As a user in the EEA, your approval is needed on a few things. To provide a better website experience, dengarden.com uses cookies (and other similar technologies) and may collect, process, and share personal data. Please choose which areas of our service you consent to our doing so.

For more information on managing or withdrawing consents and how we handle data, visit our Privacy Policy at: https://dengarden.com/privacy-policy#gdpr

Show Details
Necessary
HubPages Device IDThis is used to identify particular browsers or devices when the access the service, and is used for security reasons.
LoginThis is necessary to sign in to the HubPages Service.
Google RecaptchaThis is used to prevent bots and spam. (Privacy Policy)
AkismetThis is used to detect comment spam. (Privacy Policy)
HubPages Google AnalyticsThis is used to provide data on traffic to our website, all personally identifyable data is anonymized. (Privacy Policy)
HubPages Traffic PixelThis is used to collect data on traffic to articles and other pages on our site. Unless you are signed in to a HubPages account, all personally identifiable information is anonymized.
Amazon Web ServicesThis is a cloud services platform that we used to host our service. (Privacy Policy)
CloudflareThis is a cloud CDN service that we use to efficiently deliver files required for our service to operate such as javascript, cascading style sheets, images, and videos. (Privacy Policy)
Google Hosted LibrariesJavascript software libraries such as jQuery are loaded at endpoints on the googleapis.com or gstatic.com domains, for performance and efficiency reasons. (Privacy Policy)
Features
Google Custom SearchThis is feature allows you to search the site. (Privacy Policy)
Google MapsSome articles have Google Maps embedded in them. (Privacy Policy)
Google ChartsThis is used to display charts and graphs on articles and the author center. (Privacy Policy)
Google AdSense Host APIThis service allows you to sign up for or associate a Google AdSense account with HubPages, so that you can earn money from ads on your articles. No data is shared unless you engage with this feature. (Privacy Policy)
Google YouTubeSome articles have YouTube videos embedded in them. (Privacy Policy)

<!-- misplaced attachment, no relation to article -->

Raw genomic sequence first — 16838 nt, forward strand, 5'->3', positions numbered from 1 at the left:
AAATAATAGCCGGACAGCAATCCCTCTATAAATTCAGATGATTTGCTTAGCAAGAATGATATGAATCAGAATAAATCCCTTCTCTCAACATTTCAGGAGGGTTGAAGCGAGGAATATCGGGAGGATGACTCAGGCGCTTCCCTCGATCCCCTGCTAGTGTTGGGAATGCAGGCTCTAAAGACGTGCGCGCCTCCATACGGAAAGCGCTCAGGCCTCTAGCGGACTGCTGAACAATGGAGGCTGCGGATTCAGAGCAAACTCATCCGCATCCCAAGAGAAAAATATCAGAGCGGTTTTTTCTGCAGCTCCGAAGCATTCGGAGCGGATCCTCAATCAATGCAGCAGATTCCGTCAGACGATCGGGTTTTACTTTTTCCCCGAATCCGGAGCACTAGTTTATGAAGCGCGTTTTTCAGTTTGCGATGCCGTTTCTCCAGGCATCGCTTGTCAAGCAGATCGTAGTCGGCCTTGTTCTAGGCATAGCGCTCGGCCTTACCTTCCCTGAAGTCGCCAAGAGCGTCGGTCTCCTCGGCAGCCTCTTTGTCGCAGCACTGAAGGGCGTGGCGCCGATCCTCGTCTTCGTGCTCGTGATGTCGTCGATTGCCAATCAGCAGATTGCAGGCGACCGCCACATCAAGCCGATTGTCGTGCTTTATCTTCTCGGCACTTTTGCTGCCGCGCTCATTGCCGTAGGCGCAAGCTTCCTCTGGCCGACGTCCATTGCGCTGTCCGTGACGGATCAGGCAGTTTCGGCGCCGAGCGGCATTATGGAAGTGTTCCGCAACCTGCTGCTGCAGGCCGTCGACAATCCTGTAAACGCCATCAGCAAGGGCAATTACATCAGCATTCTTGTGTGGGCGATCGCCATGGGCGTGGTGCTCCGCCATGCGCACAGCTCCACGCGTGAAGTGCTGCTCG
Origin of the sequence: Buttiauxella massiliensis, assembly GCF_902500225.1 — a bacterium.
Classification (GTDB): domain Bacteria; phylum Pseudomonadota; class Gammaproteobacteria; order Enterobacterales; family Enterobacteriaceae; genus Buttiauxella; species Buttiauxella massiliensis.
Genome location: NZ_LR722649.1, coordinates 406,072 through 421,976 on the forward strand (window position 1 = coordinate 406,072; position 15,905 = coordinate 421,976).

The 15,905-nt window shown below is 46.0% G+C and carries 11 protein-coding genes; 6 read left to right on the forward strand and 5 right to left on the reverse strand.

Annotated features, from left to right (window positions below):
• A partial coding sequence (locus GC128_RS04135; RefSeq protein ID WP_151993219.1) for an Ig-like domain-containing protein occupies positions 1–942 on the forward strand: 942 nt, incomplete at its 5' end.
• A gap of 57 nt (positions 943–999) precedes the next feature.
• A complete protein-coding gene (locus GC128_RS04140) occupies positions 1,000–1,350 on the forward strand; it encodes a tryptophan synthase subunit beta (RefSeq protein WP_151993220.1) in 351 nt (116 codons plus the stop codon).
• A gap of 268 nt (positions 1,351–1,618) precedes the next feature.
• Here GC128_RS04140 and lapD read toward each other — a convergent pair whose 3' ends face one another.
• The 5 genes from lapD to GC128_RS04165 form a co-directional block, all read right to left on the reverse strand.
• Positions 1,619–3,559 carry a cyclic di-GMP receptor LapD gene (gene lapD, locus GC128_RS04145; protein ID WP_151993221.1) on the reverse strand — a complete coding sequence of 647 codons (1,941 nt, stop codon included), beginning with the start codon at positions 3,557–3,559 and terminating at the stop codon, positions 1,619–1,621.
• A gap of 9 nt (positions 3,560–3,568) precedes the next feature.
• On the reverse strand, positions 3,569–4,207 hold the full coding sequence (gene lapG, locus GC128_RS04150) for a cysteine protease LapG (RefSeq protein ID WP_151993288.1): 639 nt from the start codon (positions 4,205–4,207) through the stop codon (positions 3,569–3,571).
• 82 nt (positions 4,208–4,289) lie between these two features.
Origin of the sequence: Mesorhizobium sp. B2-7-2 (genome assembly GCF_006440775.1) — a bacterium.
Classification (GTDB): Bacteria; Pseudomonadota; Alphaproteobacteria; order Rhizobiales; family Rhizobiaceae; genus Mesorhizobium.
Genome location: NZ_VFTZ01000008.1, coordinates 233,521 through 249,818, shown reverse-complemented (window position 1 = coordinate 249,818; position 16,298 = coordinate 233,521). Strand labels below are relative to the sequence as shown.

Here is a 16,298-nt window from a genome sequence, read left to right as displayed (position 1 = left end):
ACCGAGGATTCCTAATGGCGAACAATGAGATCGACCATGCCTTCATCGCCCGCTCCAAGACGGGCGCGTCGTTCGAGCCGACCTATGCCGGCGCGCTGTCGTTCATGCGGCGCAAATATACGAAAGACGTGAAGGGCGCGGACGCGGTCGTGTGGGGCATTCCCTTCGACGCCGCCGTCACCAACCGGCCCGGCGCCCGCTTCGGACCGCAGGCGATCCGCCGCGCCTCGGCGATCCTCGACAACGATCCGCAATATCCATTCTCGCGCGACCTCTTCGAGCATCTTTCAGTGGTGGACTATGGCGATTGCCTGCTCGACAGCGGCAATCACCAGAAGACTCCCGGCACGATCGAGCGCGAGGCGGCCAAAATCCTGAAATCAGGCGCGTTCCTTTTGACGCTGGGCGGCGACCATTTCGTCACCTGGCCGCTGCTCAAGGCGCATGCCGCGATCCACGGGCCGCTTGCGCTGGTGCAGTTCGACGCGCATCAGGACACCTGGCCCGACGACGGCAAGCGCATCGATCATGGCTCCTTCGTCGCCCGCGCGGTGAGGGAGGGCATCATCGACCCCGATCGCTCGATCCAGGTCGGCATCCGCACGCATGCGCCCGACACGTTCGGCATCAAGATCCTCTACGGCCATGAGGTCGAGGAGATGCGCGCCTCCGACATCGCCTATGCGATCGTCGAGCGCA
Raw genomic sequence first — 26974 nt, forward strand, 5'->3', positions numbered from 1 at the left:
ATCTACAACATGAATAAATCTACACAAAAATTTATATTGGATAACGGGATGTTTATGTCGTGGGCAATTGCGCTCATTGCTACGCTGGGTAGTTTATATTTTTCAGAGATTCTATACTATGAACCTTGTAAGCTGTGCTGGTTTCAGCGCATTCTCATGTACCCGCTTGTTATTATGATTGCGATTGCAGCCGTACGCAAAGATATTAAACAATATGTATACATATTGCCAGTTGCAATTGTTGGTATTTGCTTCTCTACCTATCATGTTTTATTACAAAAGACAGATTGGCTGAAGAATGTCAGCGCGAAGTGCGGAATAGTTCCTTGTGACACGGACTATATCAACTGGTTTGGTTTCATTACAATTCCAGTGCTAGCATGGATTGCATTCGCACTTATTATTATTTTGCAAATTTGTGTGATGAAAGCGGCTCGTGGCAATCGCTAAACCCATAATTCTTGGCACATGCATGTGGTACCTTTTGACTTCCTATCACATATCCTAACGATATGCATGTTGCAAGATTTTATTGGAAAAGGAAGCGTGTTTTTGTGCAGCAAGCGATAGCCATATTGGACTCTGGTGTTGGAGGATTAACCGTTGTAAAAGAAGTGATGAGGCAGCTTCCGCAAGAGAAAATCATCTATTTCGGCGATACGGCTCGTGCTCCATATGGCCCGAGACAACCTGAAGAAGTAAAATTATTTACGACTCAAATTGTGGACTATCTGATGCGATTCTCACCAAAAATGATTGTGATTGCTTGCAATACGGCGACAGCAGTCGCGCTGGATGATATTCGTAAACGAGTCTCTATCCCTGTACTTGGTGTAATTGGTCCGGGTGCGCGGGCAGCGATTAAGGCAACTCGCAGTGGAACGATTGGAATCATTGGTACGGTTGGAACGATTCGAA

VimeoSome articles have Vimeo videos embedded in them. (Privacy Policy)
PaypalThis is used for a registered author who enrolls in the HubPages Earnings program and requests to be paid via PayPal. No data is shared with Paypal unless you engage with this feature. (Privacy Policy)
Facebook LoginYou can use this to streamline signing up for, or signing in to your Hubpages account. No data is shared with Facebook unless you engage with this feature. (Privacy Policy)
MavenThis supports the Maven widget and search functionality. (Privacy Policy)
Marketing
Google AdSenseThis is an ad network. (Privacy Policy)
Google DoubleClickGoogle provides ad serving technology and runs an ad network. (Privacy Policy)
Index ExchangeThis is an ad network. (Privacy Policy)
SovrnThis is an ad network. (Privacy Policy)
Facebook AdsThis is an ad network. (Privacy Policy)
Amazon Unified Ad MarketplaceThis is an ad network. (Privacy Policy)
AppNexusThis is an ad network. (Privacy Policy)
OpenxThis is an ad network. (Privacy Policy)
Rubicon ProjectThis is an ad network. (Privacy Policy)
TripleLiftThis is an ad network. (Privacy Policy)
Say MediaWe partner with Say Media to deliver ad campaigns on our sites. (Privacy Policy)
Remarketing PixelsWe may use remarketing pixels from advertising networks such as Google AdWords, Bing Ads, and Facebook in order to advertise the HubPages Service to people that have visited our sites.
Conversion Tracking PixelsWe may use conversion tracking pixels from advertising networks such as Google AdWords, Bing Ads, and Facebook in order to identify when an advertisement has successfully resulted in the desired action, such as signing up for the HubPages Service or publishing an article on the HubPages Service.
Statistics
Author Google AnalyticsThis is used to provide traffic data and reports to the authors of articles on the HubPages Service. (Privacy Policy)
ComscoreComScore is a media measurement and analytics company providing marketing data and analytics to enterprises, media and advertising agencies, and publishers. Non-consent will result in ComScore only processing obfuscated personal data. (Privacy Policy)
Amazon Tracking PixelSome articles display amazon products as part of the Amazon Affiliate program, this pixel provides traffic statistics for those products (Privacy Policy)